Federal authorities said Wednesday that they would not pursue civil rights charges against two Minneapolis police officers in the shooting death of Jamar Clark, a decision met with both outrage and resignation by activists who for months have demanded prosecution.
U.S. Attorney Andrew Luger, leaning heavily on whether Clark was handcuffed by police before being shot and other factors, said there was insufficient evidence to bring a federal case.
“I want you to understand that this is one of the highest legal standards under criminal law,” Luger told reporters at FBI offices in Brooklyn Center. “It is not enough to show the officers made a mistake, that they acted negligently, by accident or even that they exercised bad judgment to prove a crime. We would have had to show that they specifically intended to commit a crime.”
Critics responded almost immediately to the decision with anger, insisting the case was the latest example of the callousness of the criminal justice system toward blacks. Both officers are white, while Clark was black.
Minneapolis NAACP President Nekima Levy-Pounds shook with emotion as she called for a “paradigm shift.”
“We are in a land of disparities and a land in which we are treated like second-class citizens,” she said. “No matter how hard we try, no matter how hard we pound the pavement, no matter how much we lift our voices, they don’t want to give us justice.”
Clark’s family members, who met with Luger before the announcement, were in tears Wednesday as they left the FBI building. They declined to comment.
In statements, Police Chief Janeé Harteau and Mayor Betsy Hodges endorsed both the state and federal findings.
“We have had two thorough investigations into this matter that arrived at the same conclusion. I am satisfied with the thoroughness of these investigations, am confident in their results, and I hope the public will accept their conclusions,” Harteau said.
Police union President Lt. Bob Kroll lauded the decision but blasted city officials for creating “a dangerous and unproductive atmosphere,” according to news reports. Kroll called Black Lives Matter, the organization that led protests in the wake of the shooting, a “terrorist organization.”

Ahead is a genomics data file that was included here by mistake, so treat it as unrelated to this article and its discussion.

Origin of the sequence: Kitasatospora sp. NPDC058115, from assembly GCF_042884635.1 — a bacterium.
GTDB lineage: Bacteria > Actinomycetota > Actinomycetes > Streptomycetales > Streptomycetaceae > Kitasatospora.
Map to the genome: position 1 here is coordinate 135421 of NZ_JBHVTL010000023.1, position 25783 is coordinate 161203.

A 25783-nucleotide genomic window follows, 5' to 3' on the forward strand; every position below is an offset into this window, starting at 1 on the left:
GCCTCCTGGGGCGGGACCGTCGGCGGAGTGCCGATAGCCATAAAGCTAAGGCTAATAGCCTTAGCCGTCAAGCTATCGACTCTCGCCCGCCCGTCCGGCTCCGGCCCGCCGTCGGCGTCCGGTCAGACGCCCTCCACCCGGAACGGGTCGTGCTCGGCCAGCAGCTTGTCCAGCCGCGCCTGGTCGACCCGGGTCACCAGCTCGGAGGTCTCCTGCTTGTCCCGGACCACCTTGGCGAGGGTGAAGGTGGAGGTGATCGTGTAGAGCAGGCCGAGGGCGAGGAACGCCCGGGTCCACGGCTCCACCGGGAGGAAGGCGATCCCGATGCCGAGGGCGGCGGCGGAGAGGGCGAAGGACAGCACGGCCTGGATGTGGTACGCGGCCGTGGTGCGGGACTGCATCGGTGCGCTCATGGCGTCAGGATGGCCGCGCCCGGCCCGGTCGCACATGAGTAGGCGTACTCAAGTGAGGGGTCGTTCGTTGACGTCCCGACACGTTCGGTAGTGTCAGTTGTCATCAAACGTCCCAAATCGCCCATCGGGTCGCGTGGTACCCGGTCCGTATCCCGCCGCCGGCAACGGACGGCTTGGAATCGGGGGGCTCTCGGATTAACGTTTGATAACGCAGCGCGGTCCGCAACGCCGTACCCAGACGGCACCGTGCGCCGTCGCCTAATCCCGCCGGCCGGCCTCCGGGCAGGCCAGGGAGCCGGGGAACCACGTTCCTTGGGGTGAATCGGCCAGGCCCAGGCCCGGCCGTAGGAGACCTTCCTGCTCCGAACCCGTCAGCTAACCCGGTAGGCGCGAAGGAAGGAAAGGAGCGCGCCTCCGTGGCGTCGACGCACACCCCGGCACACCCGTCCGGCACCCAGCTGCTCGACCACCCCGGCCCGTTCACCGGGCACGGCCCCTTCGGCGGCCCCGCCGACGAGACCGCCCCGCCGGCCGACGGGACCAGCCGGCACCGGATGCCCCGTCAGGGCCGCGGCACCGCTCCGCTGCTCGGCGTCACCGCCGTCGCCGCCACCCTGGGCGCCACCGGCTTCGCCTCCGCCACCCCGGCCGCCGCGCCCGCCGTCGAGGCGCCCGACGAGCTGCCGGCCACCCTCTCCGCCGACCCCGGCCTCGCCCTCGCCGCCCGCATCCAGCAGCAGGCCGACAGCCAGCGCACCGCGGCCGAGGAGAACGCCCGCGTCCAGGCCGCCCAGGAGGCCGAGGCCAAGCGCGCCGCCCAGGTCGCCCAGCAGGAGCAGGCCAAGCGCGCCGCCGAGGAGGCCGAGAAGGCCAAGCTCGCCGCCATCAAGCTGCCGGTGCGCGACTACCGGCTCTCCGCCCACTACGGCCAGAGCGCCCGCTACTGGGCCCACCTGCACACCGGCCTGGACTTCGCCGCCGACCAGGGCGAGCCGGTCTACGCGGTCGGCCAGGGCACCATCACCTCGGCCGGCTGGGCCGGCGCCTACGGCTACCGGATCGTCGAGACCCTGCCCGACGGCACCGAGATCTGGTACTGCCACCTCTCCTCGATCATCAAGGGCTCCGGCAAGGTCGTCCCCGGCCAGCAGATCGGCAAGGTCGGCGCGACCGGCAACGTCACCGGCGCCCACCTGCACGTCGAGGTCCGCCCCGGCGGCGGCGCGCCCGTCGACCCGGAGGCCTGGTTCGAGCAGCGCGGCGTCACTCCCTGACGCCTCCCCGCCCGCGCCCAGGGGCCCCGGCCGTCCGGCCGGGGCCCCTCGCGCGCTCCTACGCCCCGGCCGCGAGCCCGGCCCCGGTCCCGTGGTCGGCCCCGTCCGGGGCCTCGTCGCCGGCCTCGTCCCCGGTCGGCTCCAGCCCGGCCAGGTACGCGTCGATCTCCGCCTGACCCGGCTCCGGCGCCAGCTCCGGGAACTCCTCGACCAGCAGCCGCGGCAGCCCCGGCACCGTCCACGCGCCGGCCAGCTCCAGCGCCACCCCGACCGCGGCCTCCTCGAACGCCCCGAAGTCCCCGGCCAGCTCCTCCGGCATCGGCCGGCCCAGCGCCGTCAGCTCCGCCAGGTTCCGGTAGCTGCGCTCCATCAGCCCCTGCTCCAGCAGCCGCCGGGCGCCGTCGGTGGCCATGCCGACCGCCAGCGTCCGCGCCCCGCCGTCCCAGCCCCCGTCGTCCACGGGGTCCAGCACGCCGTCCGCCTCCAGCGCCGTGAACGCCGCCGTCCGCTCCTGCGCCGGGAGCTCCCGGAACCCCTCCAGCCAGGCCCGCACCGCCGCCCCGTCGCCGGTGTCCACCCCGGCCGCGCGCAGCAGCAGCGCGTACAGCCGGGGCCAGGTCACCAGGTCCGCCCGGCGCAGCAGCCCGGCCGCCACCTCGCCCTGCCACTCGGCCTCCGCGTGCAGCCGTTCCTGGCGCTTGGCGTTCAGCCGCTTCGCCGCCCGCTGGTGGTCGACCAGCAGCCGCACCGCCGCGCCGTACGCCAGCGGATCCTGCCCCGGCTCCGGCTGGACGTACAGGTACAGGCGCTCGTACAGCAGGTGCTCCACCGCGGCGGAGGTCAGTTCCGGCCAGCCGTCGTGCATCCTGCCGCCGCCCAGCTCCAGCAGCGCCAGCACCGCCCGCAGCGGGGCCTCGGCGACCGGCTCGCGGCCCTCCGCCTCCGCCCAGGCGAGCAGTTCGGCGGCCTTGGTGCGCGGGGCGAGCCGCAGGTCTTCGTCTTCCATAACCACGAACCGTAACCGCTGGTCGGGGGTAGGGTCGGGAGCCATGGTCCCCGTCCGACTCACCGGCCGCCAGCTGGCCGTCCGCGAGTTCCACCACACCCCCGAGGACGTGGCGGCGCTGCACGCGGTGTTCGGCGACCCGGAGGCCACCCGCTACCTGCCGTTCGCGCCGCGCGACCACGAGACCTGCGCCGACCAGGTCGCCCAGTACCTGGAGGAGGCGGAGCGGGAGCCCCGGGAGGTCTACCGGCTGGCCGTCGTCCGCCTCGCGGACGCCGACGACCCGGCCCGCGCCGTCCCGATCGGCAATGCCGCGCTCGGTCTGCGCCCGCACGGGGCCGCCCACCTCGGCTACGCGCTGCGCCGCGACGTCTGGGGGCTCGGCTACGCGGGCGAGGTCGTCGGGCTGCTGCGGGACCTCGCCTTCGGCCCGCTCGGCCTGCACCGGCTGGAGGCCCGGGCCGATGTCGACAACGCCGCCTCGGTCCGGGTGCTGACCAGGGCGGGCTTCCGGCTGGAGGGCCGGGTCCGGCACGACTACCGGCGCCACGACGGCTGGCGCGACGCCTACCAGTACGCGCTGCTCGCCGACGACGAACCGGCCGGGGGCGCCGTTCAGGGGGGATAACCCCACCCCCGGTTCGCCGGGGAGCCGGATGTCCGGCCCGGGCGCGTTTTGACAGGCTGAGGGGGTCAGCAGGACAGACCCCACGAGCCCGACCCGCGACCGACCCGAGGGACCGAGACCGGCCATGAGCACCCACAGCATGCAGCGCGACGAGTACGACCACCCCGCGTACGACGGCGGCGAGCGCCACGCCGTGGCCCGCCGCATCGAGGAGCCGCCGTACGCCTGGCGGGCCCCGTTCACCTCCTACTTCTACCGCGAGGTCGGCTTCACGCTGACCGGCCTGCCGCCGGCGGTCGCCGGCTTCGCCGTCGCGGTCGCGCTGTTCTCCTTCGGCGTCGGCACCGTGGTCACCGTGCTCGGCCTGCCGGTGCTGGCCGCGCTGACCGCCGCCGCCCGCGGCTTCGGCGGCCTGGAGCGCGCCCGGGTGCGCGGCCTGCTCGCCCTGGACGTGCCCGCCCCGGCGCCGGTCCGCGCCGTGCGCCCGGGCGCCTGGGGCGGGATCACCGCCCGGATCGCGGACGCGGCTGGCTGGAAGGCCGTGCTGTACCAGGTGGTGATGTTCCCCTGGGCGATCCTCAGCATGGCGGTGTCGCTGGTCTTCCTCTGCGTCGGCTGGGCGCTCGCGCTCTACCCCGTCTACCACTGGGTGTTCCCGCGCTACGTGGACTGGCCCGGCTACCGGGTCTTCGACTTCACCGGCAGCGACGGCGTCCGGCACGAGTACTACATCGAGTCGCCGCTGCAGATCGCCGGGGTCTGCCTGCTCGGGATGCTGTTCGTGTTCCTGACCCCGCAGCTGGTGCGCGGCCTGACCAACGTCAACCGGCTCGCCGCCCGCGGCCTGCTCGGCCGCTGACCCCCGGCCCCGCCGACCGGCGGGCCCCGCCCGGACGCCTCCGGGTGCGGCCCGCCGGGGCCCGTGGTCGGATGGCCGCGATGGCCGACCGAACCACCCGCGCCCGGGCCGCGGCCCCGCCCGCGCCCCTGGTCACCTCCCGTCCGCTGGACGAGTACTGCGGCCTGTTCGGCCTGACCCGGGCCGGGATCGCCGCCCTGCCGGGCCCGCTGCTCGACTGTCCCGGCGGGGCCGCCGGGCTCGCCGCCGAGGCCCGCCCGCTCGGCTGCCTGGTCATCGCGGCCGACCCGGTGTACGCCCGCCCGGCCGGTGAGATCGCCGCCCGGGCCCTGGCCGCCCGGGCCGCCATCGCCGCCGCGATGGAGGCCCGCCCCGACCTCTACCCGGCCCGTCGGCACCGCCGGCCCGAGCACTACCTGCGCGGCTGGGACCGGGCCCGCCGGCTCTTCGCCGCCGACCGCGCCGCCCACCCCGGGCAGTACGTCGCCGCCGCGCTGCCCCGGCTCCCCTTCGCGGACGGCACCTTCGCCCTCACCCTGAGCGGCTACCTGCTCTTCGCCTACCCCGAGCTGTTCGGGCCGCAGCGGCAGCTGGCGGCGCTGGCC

Kroll’s comments led to a sharp retort from Harteau, who wrote on Twitter that he does not speak for the department and that “Many are frustrated and find his comments divisive.”
The shooting of Clark, 24, outside a north Minneapolis apartment complex in the early morning of Nov. 15 turned the city last fall into the latest flash point in a continuing national debate over police treatment of people of color and the use of excessive force. The weeks of protests that followed, including the 18-day occupation outside a police station several blocks from where Clark was shot, garnered international headlines and threatened to set back relations between police and communities of color where distrust of law enforcement runs deep.
Luger said that had the case gone to trial, the officers’ defense attorneys would have easily picked apart conflicting witness statements and other evidence. But legal hurdles remain for the officers, who were cleared earlier this year of criminal wrongdoing in the shooting. Their actions on that night are still being scrutinized by the Internal Affairs unit to determine whether they violated any departmental policies.
Al Goins, a Minneapolis lawyer who represents several of Clark’s siblings, said that Clark’s relatives are planning to sue the officers. Before that happens, he said, a trustee must be appointed to handle his estate — a process that could take three to four months.
Critics have for months argued that officer Mark Ringgenberg needlessly escalated what had been a routine encounter by violently taking Clark to the ground, saying that it underscores the need for better training for officers on how to de-escalate potentially violent encounters without resorting to force.
In their review, officials from Luger’s office, the Civil Rights Division of the Justice Department and the FBI scoured heaps of physical evidence, reviewed the officers’ phone records and re-interviewed 29 witnesses.
Officer Dustin Schwarze’s attorney Fred Bruno said Wednesday’s decision didn’t surprise him, but does provide relief to the involved officers.
“Although it seems like a lifetime since the event occurred, by traditional standards this has been a focused and accelerated investigation,” Bruno said.
Community leader Ron Edwards said that he was troubled by federal investigators’ decision not to re-interview every witness from that night, pointing in particular to one man who Edwards says was standing across the street from where the shooting occurred and saw the incident unfold.
On Wednesday, Luger said that Clark’s death raised “serious questions” about police use of force and that his office and the FBI were spearheading a statewide pilot program aimed at searching for alternatives to deadly force in such encounters.
“We intend to use this tragic event to drive a conversation that must take place,” he said. “A conversation where we talk about how police in our community react.”
Staff writers Randy Furst and David Chanen contributed to this report.